WaterTower's singers, bless their sweaty heads, power through it with charm and pizzazz. Floyd and Lloyd dance their keisters off, with Lloyd tossing in knee drops and a back flip. The girls stick with vocal gymnastics, with Lee tearing up "I Will Survive." (And she will, too, including this nutty show.) Shelby-Martin and Thurman are throaty belters who can also clown. Not much choice since costume designer Michael A. Robinson, this town's top creator of stage-wear insulting to actresses of all shapes and sizes, has put them in short, ugly velvet tents with big bows flopping over their bellies.
Extra props go to the ladies for bopping nonstop under wobbly wigs that could double as hairy traffic cones. Poor Stevenson, who was having voice problems opening night, navigates the stage peering out from under a black braided fake-hair dunce cap. Robinson also puts her in a frock that resembles a glittery shower curtain, with sickly green boa feathers and sparkly stars glued to it. If the Grinch were on Project Runway, this is the dress he'd make.
Must be great to work with puppets. They're never late to rehearsals. No smoke breaks. And in the hands of the master puppeteers of Kathy Burks Theatre of Puppetry Arts — Douglass Burks, Sally Fiorello, Becky Burks Keenan and Ziggy Renner — the stars always come through with flawless performances.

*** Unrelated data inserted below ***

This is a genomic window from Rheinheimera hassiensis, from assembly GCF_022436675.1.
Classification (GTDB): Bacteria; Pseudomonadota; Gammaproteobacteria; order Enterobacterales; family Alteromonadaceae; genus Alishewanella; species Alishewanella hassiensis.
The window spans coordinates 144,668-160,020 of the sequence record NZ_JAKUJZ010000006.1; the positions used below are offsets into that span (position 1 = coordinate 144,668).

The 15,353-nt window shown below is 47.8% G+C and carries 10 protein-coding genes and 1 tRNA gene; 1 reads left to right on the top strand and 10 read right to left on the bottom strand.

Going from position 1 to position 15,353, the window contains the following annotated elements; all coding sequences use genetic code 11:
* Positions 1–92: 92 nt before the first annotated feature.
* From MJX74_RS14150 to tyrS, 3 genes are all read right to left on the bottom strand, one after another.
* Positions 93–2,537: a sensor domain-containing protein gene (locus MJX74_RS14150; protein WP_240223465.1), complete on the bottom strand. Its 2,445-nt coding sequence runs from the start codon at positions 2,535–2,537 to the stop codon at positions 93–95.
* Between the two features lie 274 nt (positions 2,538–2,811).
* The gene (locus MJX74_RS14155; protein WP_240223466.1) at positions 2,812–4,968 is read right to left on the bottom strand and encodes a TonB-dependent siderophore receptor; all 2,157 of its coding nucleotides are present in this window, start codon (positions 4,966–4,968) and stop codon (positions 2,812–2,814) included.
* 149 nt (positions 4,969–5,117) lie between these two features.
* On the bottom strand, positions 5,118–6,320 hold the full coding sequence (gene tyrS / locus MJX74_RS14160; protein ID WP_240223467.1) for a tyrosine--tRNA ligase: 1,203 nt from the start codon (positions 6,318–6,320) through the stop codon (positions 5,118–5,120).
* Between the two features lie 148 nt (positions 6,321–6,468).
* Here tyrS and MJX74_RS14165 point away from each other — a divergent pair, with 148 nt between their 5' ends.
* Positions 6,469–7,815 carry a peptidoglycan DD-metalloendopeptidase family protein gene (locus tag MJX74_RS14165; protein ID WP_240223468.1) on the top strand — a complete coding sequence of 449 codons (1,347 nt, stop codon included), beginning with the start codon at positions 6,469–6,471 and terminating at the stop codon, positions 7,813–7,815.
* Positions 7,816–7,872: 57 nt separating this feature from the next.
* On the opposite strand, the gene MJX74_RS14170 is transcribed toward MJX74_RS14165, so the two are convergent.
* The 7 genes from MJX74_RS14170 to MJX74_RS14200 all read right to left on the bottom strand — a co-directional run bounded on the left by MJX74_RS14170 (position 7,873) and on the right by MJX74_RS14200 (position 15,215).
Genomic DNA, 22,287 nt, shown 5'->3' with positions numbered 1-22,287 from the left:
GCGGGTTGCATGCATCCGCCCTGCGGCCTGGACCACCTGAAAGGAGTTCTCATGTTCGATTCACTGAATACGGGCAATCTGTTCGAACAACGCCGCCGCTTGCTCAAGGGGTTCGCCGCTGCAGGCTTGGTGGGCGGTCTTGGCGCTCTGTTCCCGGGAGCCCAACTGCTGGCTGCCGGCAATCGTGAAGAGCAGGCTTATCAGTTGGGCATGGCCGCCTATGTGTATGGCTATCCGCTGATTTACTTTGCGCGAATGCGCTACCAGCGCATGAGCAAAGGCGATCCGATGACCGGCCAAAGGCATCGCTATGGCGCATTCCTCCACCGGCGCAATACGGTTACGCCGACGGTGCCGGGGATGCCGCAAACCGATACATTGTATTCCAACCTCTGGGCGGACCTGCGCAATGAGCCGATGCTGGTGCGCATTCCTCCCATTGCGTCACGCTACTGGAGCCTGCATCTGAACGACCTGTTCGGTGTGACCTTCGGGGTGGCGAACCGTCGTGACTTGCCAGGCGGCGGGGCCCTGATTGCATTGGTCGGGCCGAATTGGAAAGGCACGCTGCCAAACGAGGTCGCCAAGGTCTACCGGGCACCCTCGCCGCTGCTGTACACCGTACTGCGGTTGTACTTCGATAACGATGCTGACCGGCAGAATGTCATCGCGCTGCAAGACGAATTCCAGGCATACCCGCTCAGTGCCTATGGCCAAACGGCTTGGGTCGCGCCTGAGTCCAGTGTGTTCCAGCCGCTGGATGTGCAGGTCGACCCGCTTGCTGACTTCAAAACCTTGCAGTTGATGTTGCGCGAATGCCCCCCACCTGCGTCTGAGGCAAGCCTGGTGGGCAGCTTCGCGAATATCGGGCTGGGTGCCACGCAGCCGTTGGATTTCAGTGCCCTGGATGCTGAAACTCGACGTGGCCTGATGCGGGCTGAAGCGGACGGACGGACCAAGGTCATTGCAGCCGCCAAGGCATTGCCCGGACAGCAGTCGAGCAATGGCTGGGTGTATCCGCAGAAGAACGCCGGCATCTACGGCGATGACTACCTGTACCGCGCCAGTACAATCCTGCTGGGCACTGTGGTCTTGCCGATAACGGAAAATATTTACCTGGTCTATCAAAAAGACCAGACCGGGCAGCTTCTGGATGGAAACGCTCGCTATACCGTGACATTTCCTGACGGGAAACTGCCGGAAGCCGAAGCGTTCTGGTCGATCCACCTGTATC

The Burks troupe's holiday show, The Nutcracker, now playing in the Studio space at Dallas Children's Theater, is as fine a way for families to spend 100 non-shopping minutes together this season as there is. B. Wolf's adaptation of the story begins with the composer explaining how he was inspired to write the ballet score from the rhythms of a train ride. Then things veer off into whimsical vignettes, including a graceful poodle Sugar Plum Fairy, accompanied by Tchaikovsky's lush, twinkly waltzes.
An array of gorgeous rod puppets appear on a classic "black theater" stage (the puppeteers, clad head to toe in black velvet, blend into the background), with an extra screen for shadow puppetry. Kids in the audience giggle right on cue when the tiny puppet mice invade Clara's Christmas tree. The Nutcracker Prince takes Clara on a soaring sleigh ride into the magical world of Spanish and Russian dancers. It's aah-inspiring, beginning to end.